The British government allowed Lucien to settle with his family at Ludlow, and later at Thorngrove House in Grimley, Worcestershire. Napoleon regarded Lucien as a traitor. Back in Rome, o Rome, where on 18 August 1814 he was Pope Pius VII made him Prince of Canino in 1814, and Lucien returned briefly to the cause of Napoleon who made him an imperial prince
But Lucien returned to England after Waterloo, and later Pope Leo XII made him Prince of Musignano in 1824.
One of Lucien’s daughters, Letizia (1804-1871), married Sir Thomas Wyse (1791-1862) of Waterford, later British ambassador to Greece. One of his sons, Prince Louis Lucien Bonaparte (1813-1891), inherited many of the Papal titles and became a French senator. But he returned to England around 1852, and spent most of the rest of his life in London.
Prince Louis Lucien Bonaparte had married Maria Anna Cecchi in Florence in 1833. They separated in 1850, he began living with Clémence Richard (1830-1915), and their son, Louis Clovis, was born in London 1859. Louis Lucien regarded himself as a devout Catholic, and he refused to divorce Maria Anna. She died on 17 March 1891, and, after many years of living together, Louis Lucien and Clémence Richard were married in Kensington on 15 June 1891.
Their only son, known variously as Louis Clavering Clovis Richard and Louis Clavering Clovis, was 32 when his parents married; he was declared legitimate by his father and he started calling himself Louis Clovis Bonaparte.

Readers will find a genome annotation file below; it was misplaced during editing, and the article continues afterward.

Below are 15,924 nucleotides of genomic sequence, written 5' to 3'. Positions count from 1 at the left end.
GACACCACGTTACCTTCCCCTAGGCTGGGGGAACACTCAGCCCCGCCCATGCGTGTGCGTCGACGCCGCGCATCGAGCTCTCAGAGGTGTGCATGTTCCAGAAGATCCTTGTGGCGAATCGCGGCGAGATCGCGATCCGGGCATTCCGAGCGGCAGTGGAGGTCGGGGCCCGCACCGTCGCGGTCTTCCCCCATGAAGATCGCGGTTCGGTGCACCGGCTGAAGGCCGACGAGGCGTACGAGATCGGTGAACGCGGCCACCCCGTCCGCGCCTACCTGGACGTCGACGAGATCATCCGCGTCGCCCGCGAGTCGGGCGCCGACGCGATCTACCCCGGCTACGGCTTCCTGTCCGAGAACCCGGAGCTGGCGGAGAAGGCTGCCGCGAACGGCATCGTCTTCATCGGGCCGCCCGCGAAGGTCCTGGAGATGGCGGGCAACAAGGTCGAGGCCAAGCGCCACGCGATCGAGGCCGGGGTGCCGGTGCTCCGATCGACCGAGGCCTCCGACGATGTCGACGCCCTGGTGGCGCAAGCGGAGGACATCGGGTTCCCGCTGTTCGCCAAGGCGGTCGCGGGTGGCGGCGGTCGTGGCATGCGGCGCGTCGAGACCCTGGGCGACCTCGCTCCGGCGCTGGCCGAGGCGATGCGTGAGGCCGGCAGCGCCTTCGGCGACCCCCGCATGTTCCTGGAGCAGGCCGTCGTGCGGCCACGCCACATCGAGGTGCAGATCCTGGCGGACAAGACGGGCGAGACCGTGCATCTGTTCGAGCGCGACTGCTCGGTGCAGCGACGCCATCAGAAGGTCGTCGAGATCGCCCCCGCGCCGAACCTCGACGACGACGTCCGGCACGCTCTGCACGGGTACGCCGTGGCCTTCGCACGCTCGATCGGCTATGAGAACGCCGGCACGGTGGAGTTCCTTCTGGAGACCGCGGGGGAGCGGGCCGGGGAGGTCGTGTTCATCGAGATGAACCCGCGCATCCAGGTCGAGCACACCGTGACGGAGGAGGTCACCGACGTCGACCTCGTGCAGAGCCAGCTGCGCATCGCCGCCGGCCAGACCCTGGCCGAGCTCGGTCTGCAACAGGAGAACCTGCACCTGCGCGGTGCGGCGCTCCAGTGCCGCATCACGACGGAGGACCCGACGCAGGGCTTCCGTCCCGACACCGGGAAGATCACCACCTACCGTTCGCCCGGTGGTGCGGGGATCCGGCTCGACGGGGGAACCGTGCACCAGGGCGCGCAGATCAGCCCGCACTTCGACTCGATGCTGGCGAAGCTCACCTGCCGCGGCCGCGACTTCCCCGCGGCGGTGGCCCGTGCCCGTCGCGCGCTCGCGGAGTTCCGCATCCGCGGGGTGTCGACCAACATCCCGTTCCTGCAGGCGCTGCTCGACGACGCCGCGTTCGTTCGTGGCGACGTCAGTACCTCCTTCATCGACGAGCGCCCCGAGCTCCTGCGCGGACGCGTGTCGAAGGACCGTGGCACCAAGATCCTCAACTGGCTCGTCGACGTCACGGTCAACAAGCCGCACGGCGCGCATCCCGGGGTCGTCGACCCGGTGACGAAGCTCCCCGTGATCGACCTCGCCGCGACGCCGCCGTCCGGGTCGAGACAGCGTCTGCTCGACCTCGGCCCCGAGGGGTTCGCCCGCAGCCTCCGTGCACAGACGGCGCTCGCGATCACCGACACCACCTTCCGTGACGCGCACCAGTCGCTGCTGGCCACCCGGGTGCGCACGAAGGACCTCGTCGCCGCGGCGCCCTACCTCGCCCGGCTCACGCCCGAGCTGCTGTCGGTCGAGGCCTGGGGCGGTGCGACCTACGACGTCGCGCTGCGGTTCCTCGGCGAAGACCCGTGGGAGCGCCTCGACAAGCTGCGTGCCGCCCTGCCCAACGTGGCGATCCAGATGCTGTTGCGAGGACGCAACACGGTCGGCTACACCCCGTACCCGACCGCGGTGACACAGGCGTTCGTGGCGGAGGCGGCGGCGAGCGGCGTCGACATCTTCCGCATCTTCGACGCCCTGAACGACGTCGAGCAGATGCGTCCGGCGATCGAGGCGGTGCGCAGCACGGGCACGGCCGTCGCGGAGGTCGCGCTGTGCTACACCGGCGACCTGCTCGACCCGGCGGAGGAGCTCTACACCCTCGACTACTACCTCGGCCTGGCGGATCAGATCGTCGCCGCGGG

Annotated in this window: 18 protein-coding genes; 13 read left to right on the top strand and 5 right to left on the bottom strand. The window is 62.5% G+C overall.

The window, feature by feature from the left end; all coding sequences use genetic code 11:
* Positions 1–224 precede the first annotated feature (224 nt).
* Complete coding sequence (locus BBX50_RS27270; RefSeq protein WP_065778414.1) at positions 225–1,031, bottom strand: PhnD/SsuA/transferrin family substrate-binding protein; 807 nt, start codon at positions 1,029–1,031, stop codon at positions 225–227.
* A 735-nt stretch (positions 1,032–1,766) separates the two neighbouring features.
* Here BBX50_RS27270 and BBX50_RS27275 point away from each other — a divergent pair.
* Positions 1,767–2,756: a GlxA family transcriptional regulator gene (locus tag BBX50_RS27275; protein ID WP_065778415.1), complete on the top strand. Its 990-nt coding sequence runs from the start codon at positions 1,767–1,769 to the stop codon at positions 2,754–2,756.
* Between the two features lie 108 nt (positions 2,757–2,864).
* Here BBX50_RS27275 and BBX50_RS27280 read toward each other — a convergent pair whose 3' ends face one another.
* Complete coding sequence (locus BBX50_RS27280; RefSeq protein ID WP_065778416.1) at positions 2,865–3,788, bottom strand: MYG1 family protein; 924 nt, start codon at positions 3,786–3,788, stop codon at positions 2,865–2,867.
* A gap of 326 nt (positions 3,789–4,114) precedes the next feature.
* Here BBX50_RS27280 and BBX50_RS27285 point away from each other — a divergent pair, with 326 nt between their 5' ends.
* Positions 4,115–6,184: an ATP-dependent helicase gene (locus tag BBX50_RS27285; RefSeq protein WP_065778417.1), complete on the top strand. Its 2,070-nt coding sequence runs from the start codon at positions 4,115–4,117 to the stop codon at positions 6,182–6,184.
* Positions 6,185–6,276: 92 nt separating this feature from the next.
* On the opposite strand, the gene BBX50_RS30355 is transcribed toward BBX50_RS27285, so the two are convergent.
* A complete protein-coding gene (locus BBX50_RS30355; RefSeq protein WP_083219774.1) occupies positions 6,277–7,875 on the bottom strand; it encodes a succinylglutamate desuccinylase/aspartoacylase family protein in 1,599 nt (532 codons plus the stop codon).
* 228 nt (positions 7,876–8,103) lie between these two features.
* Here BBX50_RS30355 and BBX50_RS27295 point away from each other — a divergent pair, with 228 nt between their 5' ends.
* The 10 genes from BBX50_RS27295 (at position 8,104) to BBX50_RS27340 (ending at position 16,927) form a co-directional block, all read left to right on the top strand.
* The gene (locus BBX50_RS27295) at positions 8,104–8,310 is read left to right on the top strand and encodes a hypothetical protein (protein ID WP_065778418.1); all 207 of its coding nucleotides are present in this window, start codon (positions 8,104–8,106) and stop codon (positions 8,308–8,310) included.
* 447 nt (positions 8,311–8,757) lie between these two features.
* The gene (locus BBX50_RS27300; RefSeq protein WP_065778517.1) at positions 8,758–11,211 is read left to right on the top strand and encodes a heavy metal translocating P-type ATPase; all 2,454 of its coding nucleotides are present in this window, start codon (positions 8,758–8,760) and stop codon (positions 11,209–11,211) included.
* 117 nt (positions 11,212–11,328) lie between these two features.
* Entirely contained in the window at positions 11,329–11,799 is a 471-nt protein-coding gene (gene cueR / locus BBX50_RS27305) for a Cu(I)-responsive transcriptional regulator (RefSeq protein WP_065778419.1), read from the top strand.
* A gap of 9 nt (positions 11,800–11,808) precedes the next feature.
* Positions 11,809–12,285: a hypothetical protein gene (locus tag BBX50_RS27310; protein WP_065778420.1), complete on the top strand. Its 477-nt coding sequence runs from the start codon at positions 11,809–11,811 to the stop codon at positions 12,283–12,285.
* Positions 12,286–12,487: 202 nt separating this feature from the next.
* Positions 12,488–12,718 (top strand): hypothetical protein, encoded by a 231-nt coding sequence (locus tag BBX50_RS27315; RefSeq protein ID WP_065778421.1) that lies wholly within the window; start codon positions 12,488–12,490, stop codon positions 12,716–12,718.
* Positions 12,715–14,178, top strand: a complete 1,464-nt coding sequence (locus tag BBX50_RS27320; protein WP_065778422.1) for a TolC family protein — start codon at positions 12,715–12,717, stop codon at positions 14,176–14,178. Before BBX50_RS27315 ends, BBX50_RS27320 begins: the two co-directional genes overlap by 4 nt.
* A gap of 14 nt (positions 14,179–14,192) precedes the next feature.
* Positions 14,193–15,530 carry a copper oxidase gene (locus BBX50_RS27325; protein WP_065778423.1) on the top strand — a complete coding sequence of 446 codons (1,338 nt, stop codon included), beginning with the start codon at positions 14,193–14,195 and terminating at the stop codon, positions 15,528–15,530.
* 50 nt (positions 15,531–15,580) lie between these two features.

By that time, however, Prince Louis Lucien’s health was failing. He went to stay with his niece in Fano, Italy, and died there of heart failure on 3 November 1891, less than five months after the marriage, and just three weeks after recognising his son Louis Clovis on 12 October 1891. His body was brought back to London and he was buried in Saint Mary’s Cemetery in Kensall Green.
Louis Clovis of Stony Stratford was born Louis Clovis Richard on 11 February 1859. Although his parents were not married, he lived them in London. He trained as a railway engineer and was living in Gateshead in 1879 and Newcastle in 1881.
At some time around 1878-1883, Louis Clovis is said to have married Nita Gerald, an English actress who appeared in burlesque and pantomimes and who toured with theatre companies in Britain, Australia, and the US.
Whether Louis and Nita ever married, they had three children, a daughter and two sons: Blossom Marguerite Gerald (or Lewis), born in 1878; Marcus Julian Gerald (or Lewis), born in 1880; and Valentine Clavering Gerald (or Clovis) (1883-1979). However, Louis abandoned Nina, and their children were raised by were raised by Mrs Harriet Bowerbank.
After leaving Nina and their children, Louis Clovis entered into two further marriages, although the legitimacy of each marriage has been questioned and there were no children in either case.
Louis married Rosalie Barlow on 30 May 1888 in Saint Thomas’s Church, Douglas, on the Isle of Man. Rosalie was born in Altrincham in 1863, the daughter of Robert Barlow. But she had already married Norfolk Bernard Megone in Saint Saviour’s Church, Hampstead, on 20 Decemr 1884.